version: 1.0.3
      spec:
        containers:
        - name: sava-product
          image: vampio/sava-product:1.0.3
          ports:
          - containerPort: 8080
  • Create the Deployment on your Kubernetes cluster.
  kubectl --namespace vampio-organization-environment create -f sava-product-1.0.3.yml
  • If you have kubectl proxy running on port 8001 (the default port), you check the deployment by:

    • Creating a link to the sava-product proxy
     kubectl --namespace vampio-organization-environment get pods -l app=sava-product -o go-template --template '{{range .items}}http://localhost:8001/api/v1/namespaces/vampio-organization-environment/pods/{{.metadata.name}}/proxy/products/ie{{"\n"}}{{end}}'
    
    • Open the link in your web browser and you should see the following output: sava-product/products/ie

Release the sava-product service

At this point version 1.0 of the sava-product is deployed but not released. The deployment is healthy but cannot yet be found by the clients that depend on it.

Kubernetes Services

Since we only have one sava-product Pod (Docker container) running, we could pass the IP address and port of that Pod to sava-cart but that would be a bad idea.

Kubernetes will maintain the requested number of Pods over time but individual Pods can be destroyed at any time and new Pods created to replace them. So whilst sava-product will get its own IP address, that address cannot be relied upon to be stable over time.

To avoid this tight coupling, Kubernetes provides the Service abstraction. Creating a Kubernetes Service for our sava-product service will provide a stable address which our sava-cart frontend can then use.

If we were going to create a Kubernetes Service for our sava-product service, it would look something like this:

apiVersion: v1
kind: Service
metadata:
  name: sava-product
spec:
  ports:
  - port: 9070
    protocol: TCP
    targetPort: 8080
  type: NodePort
  selector:
    app: sava-product

Vamp gateways

Instead of using a Kubernetes Service for our sava-product service, we’re going to use a Vamp gateway.

Vamp gateways provide a super set of Kubernetes Service and Ingress controller features and allow you to do fine-grained, automated or manual blue/green or canary releases of your internal-facing and external-facing microservices.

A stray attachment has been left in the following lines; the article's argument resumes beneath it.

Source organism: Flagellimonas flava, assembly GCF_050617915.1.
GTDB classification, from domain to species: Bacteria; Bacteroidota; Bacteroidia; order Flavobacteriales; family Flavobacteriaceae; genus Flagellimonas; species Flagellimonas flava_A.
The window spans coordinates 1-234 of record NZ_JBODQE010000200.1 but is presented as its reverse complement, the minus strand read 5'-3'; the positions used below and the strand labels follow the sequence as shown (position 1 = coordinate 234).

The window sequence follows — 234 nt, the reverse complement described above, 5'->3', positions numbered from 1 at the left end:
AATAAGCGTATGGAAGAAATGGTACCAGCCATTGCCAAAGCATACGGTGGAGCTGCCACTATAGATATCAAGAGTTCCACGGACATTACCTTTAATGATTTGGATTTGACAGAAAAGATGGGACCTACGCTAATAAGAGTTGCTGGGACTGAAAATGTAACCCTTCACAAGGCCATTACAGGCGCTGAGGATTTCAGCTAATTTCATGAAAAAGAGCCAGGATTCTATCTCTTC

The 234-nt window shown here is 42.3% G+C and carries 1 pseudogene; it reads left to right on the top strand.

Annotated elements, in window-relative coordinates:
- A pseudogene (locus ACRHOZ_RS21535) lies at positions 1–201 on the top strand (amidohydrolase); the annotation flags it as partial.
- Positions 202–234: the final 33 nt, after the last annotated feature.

name: sava-product
port: 9070
selector: label(app)(sava-product) && label(version)((.*))
  1. In the Vamp UI, select the environment environment and go to the Gateways page and click Add (top right)
  2. Paste in the above gateway config and click Save. Vamp will create a Service of type NodePort.
  3. You can check that the gateway Service has be created correctly using:
  kubectl --namespace vampio-organization-environment get service sava-product

Great! You’ve released the sava-product service!

Debugging gateways

The sava-product Service created by Vamp behaves exactly like a normal Kubernetes Service but it points to the vamp-gateway-agent Pods (Selector: io.vamp=vamp-gateway-agent) instead of the sava-product Pod (selector: app=sava-product).

The Kubernetes service discovery mechanisms work like normal but URLs like http://localhost:8001/api/v1/namespaces/vampio-organization-environment/services/sava-product/proxy/ don’t work.

Note!

If you need to debug a Service created by Vamp, you should use port forwarding, like this:

kubectl port-forward --namespace vampio-organization-environment $(kubectl get pod --namespace vampio-organization-environment --selector="io.vamp=vamp-gateway-agent" --output jsonpath='{.items[0].metadata.name}') 9070:9070

The sava-product Service can then be accessed on http://localhost:9070/products/ie.

Deploy sava-cart store front